My home is a short walk from Mill St, where the first falling water powered mill was built by the colonists. That stream had a number of mills along. But, after the 2nd world war when housing covered the surrounding hills. Removing the trees, adding the roads and storm drains sucked the water out of the ground quickly after storms. The water in the stream become less dependable the mills closed.
All of New England was once home to mill towns. Each was situated along a river where falling water could be tapped to power the mill. Power rather than labor, markets, or supplies defined these businesses. This model imploded when coal became a preferable source of energy. When you drive thru these old mill towns you can see lovely homes and mills that are now quite pitiful.
This is an American pattern. If the business models shift we just abandon the cities that fit that model We leave them to the poor. The coal based cities need flat water to get the coal and they had better labor and access to supplies and markets. These were flat water cities. Later when coal was replaced by electricity, and cars replaced to walking, and phones and procedures replaced hands on management abandoned flat water cities.
Anyhow, there are lots and lots of little mill ponds and dams all over New England. Sooner or later these dams will fail, but in the meantime I’ve often wondered why we can’t convert them to micro-hydro generation. Is power too cheap to make it worth the bother? Are the coordination costs or the regulatory barriers to difficult. Maybe the engineering doesn’t work.
This chart shows what kind of tech ou should use for various hydro scenarios.
Most of New England’s old mills had water wheels; and the water didn’t fall very far. How far the water falls is called “head”, and that’s the Y axis on that chart. So from this chart we learn that we want to look into something called “Archimedes.” That turns out to mean “Archimedes screw,” or actually something called a “reverse archimedes screw turbine” … though calling it a turbine is pretty silly.
Apparently these are extremely rare, though their are some in the UK, and there is somebody working on it in Canada. This is a nice video of one running, and here is a nice animated version. I have no idea if these are a good or a bad idea.
This chart, reportedly, shows feasiblity. They still need a lot of water. Which tends to suggest why this paper is so pessimistic. The entire cost/benefit of the 19th century New England mills lived it would appear in a very different world.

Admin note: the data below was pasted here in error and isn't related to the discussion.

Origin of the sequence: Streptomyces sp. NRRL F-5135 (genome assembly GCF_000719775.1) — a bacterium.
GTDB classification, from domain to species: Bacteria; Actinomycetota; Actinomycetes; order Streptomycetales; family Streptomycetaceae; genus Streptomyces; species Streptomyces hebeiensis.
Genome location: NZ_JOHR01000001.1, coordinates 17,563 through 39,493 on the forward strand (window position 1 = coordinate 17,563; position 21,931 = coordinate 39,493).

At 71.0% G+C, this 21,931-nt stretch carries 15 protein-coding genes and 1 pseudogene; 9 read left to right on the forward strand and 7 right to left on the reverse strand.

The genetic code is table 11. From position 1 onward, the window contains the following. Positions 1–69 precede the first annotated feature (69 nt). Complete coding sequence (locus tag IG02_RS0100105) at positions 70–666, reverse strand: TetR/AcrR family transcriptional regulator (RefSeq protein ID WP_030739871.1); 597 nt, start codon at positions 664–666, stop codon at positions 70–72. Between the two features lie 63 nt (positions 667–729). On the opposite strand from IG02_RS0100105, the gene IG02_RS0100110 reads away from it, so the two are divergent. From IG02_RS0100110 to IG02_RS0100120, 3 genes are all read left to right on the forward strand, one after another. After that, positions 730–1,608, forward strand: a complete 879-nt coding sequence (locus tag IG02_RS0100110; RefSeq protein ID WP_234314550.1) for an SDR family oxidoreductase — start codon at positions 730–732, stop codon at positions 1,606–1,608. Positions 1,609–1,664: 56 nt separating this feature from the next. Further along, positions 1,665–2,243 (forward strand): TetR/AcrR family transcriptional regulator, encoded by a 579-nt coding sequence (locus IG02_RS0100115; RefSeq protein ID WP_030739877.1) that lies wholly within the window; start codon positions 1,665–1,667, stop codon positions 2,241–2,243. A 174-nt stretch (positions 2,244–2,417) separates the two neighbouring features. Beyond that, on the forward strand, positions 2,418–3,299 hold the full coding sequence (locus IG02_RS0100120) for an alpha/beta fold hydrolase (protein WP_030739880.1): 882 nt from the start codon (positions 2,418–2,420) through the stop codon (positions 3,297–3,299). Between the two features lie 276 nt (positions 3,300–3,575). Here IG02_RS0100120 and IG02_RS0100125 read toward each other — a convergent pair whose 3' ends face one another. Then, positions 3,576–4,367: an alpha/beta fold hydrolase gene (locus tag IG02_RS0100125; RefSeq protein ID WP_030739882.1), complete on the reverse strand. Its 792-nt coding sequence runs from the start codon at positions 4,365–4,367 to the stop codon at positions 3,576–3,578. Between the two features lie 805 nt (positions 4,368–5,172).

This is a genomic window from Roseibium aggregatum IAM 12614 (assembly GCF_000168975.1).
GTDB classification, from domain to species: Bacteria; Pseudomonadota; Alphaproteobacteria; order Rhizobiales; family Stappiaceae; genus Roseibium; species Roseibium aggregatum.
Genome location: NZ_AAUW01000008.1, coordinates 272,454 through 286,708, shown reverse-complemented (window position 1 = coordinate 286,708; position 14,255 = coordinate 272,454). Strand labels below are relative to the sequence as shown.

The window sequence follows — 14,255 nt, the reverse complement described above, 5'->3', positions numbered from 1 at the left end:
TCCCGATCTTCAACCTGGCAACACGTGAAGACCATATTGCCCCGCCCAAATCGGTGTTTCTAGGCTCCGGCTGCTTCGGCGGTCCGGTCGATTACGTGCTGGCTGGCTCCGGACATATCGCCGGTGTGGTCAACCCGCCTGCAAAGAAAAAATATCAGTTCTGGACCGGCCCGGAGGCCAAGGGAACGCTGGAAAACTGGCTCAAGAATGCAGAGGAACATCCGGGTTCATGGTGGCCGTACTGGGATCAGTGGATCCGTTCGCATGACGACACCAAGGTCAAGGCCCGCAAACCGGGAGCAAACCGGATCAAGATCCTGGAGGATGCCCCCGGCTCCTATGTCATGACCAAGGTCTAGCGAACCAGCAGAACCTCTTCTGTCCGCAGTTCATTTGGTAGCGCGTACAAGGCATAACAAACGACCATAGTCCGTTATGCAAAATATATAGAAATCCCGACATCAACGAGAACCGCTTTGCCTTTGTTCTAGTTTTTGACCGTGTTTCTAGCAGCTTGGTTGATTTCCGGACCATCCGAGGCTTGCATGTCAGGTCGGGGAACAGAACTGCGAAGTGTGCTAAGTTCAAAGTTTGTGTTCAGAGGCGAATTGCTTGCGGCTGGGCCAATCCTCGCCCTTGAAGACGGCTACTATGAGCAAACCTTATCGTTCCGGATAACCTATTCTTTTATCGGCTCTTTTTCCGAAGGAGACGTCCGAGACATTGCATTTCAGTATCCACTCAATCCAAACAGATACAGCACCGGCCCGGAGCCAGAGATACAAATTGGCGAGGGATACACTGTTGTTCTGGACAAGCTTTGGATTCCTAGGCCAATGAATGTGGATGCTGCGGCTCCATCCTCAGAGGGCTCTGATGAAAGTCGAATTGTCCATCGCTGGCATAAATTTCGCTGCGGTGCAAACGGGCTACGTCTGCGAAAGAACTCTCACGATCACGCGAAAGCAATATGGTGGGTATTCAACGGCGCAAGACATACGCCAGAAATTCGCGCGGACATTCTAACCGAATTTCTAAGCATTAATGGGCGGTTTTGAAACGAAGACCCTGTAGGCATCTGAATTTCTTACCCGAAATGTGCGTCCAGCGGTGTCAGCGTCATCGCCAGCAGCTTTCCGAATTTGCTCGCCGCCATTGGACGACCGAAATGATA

I wonder if these would be practical for energy storage as well. All the good hydro-storage sites are taken, but if they don’t need as much head then, presumably, other venues would become viable.
I dunno if abandoning cities is strictly an American occupation. There’s that “lost” civilization in Zimbabwe:
Though, you know, I can’t imagine a non-US city tearing down and rebuilding as much as they do in, say, Chicago.
There is that sorta movement to redevelop declining rust belt cities. A lot of this in Buffalo. But I think they’re motivated more by a kinda nostalgia for the old city, optimism for what a city can be, than aspirations to reclaim the resources that first drew a crowd.
Like the cities of Zimbabwe experts remain unconvinced that the ruins of Detroit were actually built by the natives.
You included the same picture twice. Was there some other picture you meant to include?
As to New England mills, the goal is to reuse the dams, so it seems to me that the important question is the cost of a dam as a proportion of the cost of a hydro plant.
Doug – Yes, that duplicate image is lame. It’s a side effect of my playing with something called “featured image,” who’s intent is to tie an image to the posting as “featured” … presumably it then gets used in the RSS/Atom feeds etc. But it also get’s used by the template; so it’s not working out very well. Yet.
The damns are very expensive. I know because I once costed out replacement of a damn on some property. My hypothesis has always been that the existing damns would be valuable as a starting point. But actually that’s not clear. They would all need to be brought up to modern safety standards and I can assure you they weren’t even close originally.
As I say above, the low head of most of these sites is why the screw generators an are interesting option.
where did you take the chart with all the turbines?
Andrea – Google’s reverse image search shows assorted charts of this kind, including this one. (see http://bit.ly/291mT1I ), I suspect I grabbed that from this vendor’s site: http://greenbugenergy.com/get-educated-knowledge/types-of-turbines